[Date Prev][Date Next]   [Thread Prev][Thread Next]   [Date Index][Thread Index][Author Index]

Re: Stereo Jam Man

hmm, wow! quite a chip on your shoulder there, Chuck. I actually wasn't
thinking about the echoplex at all in noting this mono thing. Just that 
of people on the list have been confused by the stereo input and output
jacks on the JamMan. People frequently thought this must mean the loop is
also stereo, when it isn't, and a lot of folks were upset to discover this
after they bought the thing. So when you started talking about "stereo
JamMan", I just wanted to clarify things before we went through that whole
scene again.

as for your amusingly tangential echoplex jabs:

At 09:25 AM 4/15/99 -0500, Chuck Zwicky wrote:
>Sounds like 'the pot calling the kettle black' to me. The EDP has only a
>single input jack and a single output jack, and even though the D/A in the
>EDP is a stereo part,  one channel is physically disabled! OOOPS!

yes, the echoplex is mono. It's advertised as mono, has mono input, mono
output, mono, mono, mono, mono a mono. I don't think it's any secret.

Why our design decisions from 5 years ago provoke such hostility in you is
beyond me, but since the codec troubles you so much, perhaps a little
explanation will help:

Matthias' original LoopDelay, from Paradis in '92, was mono. When we were
updating it for the Oberheim version at G-WIZ Labs, a big goal was trying 
reduce the cost since the original design was rather expensive. For the
ADC/DAC, we found that the most cost effective solution with decent audio
performance was the Crystal CS4248/CS4231a audio codec parts. These fit 
our processor bus very easily and allowed us to remove a lot of parts from
the old design and cut a lot of costs out. So it was a great choice of 
and even had nice features like built in volume controls, DC blocking
filters, anti-alias filters, etc.  It happened that by that time, almost 
digital audio parts were stereo anyway, so there was never any option of a
mono ADC/DAC. So we had the extra channel there in the codec with no use 
it. Since we were trying cut costs, not add them, putting in a lot of
additional analog parts and adding a lot of board area just to connect up 
unused audio channel would have been stupid. That would have just increased
the price of the whole thing, and users would be paying for stuff that they
couldn't use. That would have been a very poor engineering decision, which
is why we didn't make it.

If we had wanted to do true stereo at that time in the echoplex, it would
have actually cost considerably more than the analog parts and board area,
since we would have needed to use a beefier CPU instead of our dirt-cheap
68000, and add a lot more memory. The resulting cost would have been much
too high to fit the market we were targeting at the time.

>As far as a 'stereo' input, I use my Jam-man with an electric guitar. My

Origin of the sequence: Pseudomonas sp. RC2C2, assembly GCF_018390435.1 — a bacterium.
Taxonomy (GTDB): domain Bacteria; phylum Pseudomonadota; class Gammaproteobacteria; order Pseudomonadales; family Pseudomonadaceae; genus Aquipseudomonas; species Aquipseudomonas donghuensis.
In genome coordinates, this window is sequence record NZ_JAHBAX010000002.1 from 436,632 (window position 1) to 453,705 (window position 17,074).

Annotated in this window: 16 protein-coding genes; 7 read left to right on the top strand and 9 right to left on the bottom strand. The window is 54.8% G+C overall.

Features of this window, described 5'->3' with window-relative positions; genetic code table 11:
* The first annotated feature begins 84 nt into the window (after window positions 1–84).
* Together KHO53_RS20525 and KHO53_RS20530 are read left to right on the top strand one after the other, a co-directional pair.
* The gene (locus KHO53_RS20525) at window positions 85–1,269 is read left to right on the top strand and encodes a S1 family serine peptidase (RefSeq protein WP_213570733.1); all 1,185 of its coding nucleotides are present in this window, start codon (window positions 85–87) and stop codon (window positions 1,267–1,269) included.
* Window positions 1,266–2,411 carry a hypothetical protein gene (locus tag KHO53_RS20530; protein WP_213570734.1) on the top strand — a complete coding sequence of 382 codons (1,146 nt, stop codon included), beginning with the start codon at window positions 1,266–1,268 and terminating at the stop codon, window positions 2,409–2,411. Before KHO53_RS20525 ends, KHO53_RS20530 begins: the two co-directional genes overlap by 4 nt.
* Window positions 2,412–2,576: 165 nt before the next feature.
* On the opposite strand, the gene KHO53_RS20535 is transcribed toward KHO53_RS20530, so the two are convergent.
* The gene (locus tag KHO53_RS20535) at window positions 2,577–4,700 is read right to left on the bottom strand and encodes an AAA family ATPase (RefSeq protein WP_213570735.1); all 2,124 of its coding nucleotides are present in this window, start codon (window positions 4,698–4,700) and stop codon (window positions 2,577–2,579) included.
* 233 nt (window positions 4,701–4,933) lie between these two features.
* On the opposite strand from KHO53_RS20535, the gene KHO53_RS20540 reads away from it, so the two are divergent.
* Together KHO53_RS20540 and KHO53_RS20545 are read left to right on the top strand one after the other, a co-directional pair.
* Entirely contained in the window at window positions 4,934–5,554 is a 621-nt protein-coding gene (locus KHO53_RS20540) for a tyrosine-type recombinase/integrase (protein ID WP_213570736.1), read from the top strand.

>guitar produces a MONO output signal. I feel that the ability to control 3
>separate loops is far more useful than one 'stereo' loop. Particularly
>since I can add/remove significant layers of the composition in real time.

Well, of course people do lots of different things. For most people "stereo
loops" means you can put a stereo signal into the loop and it will still be
stereo when it comes out. I think a lot of people here use a great deal of
effects before the looper, resulting in stereo signals. Obviously, they
would want to be able to loop that in stereo. 

We accomodated that with the echoplex by making it possible to use two of
them locked together as a stereo pair. Our sync scheme with the BrotherSync
connection even syncs the sample clocks together, which is nice and 
any odd phase problems.  You do have to get two, which is not so great, but
it's true stereo. Of course you can do much more than stereo with multiple
echoplexes. Since you have complete control over each loop, and a nice user
interface on each one, you have a good environment for serious multitrack
looping. Also, you can put effects and eq independently on each loop input
and output. With the BrotherSync, you can share syncs between all of them,
allowing any of them to set the basic loop time for the others to sync to
(or sync in multiples to it). And you can share your echoplexes with your
friends for loop jams, all sync'd together like Brothers. ;-)  To me, these
things are much more fun than boring old stereo, but I actually use stereo
all the time because it's just very practical.

>I guess it ought to be noted that you would need three EDPs, three foot
>controllers and a MIDI controlled mixer to do what I am able to do with 

Actually, just one midi pedal with a continuous controller input is all you
need for this. Have each echoplex on a different midi channel and use a
different bank on your pedal for each one. Loop volume out of the echoplex
can be controlled with continous controllers, so it's easy to set the 
on each one to mix them. Or do some of the simple footpedal mods that 
have discussed in the past, allowing the Oberheim pedal to be toggled
between different units. Personally, I find it is much easier to control
multiple loops with multiple control surfaces, since it is very clear which
thing you are controlling and it is much faster. Plus, you can
simultaneously do different actions on the different loops without having 
fool around with anything on the controller. Much nicer user interface for
me, if I was using Bob's jamman thing I'd want to do the same.

I have to wonder, for what you are doing, why waste time with the JamMan at
all? Seems like a lot of bother with limited memory, constrained I/O, lack
of U/I, and weird midi control. Why not use something like the Roland
SP-808? Or Acid on a laptop? Seems like those are much better suited to it.

Kim Flint, MTS                  408-752-9284
ATI Research                    kflint@atitech.com